The loss makes the Pistons 0-2 on a three-game road trip that concludes Sunday at Minnesota. It’s the first time this season they’ve lost consecutive games and the Pistons are now 10-5.

Among those 10 wins were five in which the Pistons came back from double digits.

“It’s the NBA. That’s what people have to start understanding,” Van Gundy said. “It happens every night. Cleveland did it at New York in the fourth quarter. It’s all the time now.”

But it’s the first time this season it’s happened to his team and now comes what he knew was coming at some point – the first run of adversity to confront the Pistons.

“We’ve been on the other side of this several times this year, so this is one of the first signs of adversity for us,” Tolliver said. “Losing two in a row, losing this one like we did. It’ll be a good test of our character to see how we respond next game.”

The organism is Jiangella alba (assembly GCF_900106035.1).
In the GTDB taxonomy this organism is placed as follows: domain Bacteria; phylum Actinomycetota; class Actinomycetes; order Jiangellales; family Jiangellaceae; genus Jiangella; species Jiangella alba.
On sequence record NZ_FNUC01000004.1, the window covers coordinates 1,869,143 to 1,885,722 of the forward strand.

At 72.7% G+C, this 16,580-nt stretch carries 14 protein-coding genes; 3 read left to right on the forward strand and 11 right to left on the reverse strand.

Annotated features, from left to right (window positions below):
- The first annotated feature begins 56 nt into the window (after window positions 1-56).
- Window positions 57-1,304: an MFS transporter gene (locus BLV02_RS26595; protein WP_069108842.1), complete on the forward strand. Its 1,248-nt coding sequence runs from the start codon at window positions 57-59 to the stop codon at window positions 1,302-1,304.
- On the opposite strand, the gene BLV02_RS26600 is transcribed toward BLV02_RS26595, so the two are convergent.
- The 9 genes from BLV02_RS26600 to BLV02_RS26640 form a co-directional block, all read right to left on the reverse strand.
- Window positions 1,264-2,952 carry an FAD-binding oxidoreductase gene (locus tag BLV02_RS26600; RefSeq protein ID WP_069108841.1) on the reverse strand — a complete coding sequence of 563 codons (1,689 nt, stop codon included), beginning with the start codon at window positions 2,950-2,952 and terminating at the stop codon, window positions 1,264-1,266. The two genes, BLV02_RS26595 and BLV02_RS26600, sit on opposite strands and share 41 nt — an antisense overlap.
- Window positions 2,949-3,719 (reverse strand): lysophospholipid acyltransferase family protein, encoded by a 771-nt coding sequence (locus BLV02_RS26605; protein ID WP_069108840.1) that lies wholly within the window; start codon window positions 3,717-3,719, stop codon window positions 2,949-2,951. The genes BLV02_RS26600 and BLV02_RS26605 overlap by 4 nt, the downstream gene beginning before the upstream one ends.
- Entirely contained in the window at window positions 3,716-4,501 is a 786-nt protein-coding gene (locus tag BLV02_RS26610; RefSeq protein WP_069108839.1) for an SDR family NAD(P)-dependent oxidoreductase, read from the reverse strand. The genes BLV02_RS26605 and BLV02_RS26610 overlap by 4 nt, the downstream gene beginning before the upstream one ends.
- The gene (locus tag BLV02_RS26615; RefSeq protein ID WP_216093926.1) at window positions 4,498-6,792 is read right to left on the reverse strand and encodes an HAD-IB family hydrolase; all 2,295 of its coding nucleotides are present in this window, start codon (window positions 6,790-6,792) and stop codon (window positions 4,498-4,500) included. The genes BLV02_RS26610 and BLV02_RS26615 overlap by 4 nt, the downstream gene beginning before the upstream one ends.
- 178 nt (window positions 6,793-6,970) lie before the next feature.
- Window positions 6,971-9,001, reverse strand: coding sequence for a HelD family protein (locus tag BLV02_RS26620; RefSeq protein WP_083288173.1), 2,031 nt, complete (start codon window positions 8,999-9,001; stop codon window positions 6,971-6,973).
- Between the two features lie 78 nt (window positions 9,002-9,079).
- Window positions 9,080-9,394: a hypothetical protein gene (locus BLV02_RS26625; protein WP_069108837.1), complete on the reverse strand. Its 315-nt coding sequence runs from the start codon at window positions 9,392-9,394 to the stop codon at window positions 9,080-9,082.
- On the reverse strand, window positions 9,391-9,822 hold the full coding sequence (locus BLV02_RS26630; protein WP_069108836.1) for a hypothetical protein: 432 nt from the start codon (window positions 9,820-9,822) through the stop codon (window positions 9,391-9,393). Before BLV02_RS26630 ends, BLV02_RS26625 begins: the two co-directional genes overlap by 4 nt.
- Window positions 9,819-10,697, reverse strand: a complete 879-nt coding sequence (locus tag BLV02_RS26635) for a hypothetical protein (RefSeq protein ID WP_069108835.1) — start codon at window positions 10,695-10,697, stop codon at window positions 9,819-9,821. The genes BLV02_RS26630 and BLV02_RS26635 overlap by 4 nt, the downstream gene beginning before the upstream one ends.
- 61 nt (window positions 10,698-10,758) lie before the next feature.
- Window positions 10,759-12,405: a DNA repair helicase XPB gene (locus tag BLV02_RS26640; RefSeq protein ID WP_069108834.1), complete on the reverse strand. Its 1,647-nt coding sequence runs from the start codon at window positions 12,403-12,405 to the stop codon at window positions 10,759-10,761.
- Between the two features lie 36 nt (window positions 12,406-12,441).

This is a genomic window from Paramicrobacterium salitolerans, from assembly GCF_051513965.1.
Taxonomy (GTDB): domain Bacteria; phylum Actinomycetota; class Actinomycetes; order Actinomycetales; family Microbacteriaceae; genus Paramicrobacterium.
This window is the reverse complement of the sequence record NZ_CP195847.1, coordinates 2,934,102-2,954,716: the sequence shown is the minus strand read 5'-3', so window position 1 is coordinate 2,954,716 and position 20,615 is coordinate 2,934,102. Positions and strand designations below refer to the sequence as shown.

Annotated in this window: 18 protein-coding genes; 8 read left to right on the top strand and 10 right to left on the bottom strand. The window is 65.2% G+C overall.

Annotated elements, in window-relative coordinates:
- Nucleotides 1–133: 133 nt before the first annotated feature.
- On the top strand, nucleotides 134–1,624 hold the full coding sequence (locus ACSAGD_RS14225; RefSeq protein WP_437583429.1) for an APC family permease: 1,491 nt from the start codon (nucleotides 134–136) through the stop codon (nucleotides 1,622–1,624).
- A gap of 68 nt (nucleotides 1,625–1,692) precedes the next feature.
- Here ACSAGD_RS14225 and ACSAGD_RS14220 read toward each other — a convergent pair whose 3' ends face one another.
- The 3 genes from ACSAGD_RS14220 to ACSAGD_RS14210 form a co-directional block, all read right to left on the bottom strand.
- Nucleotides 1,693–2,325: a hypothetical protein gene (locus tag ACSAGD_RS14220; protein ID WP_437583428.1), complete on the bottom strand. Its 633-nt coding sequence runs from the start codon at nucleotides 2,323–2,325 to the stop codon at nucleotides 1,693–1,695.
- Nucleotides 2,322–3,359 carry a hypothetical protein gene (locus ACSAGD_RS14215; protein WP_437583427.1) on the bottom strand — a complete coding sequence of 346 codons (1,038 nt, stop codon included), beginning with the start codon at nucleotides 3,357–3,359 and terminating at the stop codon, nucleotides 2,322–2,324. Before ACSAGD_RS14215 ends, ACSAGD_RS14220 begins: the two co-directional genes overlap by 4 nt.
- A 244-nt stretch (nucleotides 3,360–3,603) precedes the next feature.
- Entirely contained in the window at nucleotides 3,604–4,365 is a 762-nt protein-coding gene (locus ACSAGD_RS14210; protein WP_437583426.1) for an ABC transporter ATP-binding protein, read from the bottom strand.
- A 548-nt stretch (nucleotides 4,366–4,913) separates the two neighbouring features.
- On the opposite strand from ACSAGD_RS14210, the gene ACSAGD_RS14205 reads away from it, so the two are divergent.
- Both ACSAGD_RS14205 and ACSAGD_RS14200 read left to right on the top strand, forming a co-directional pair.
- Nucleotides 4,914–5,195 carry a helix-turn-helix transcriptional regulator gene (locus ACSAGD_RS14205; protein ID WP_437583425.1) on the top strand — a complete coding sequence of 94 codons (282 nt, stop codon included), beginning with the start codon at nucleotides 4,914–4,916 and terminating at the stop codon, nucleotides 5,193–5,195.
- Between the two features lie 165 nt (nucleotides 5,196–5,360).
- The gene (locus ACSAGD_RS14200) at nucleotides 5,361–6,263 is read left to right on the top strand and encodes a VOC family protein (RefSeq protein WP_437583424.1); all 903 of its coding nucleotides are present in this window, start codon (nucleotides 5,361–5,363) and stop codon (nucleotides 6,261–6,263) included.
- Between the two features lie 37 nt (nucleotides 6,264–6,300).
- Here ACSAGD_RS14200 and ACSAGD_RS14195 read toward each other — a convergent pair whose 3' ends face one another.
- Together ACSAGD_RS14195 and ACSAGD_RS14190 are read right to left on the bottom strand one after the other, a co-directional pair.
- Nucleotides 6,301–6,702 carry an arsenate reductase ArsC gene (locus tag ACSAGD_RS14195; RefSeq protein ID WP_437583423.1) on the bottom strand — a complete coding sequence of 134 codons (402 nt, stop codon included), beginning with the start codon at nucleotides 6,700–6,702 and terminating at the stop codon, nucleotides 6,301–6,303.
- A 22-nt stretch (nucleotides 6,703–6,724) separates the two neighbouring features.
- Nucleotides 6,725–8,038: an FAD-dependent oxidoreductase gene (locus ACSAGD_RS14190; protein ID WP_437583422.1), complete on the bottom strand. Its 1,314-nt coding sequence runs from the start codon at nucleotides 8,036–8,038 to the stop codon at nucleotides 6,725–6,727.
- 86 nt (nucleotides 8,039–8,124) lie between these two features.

Three quick observations from Friday night’s 107-100 loss to the Indiana Pacers at Bankers Life Fieldhouse

1-A GUT PUNCH – The Pistons have had their share of comeback wins – five from double-digit deficits – and now they know how it feels. That was a gut punch. Up 22 midway through the third quarter, the Pistons saw Indiana get back in the game and eventually overtake them with a barrage of 3-pointers. Indiana went 11 of 16 from the arc in the second half to give the Pistons their first back-to-back losses of the season.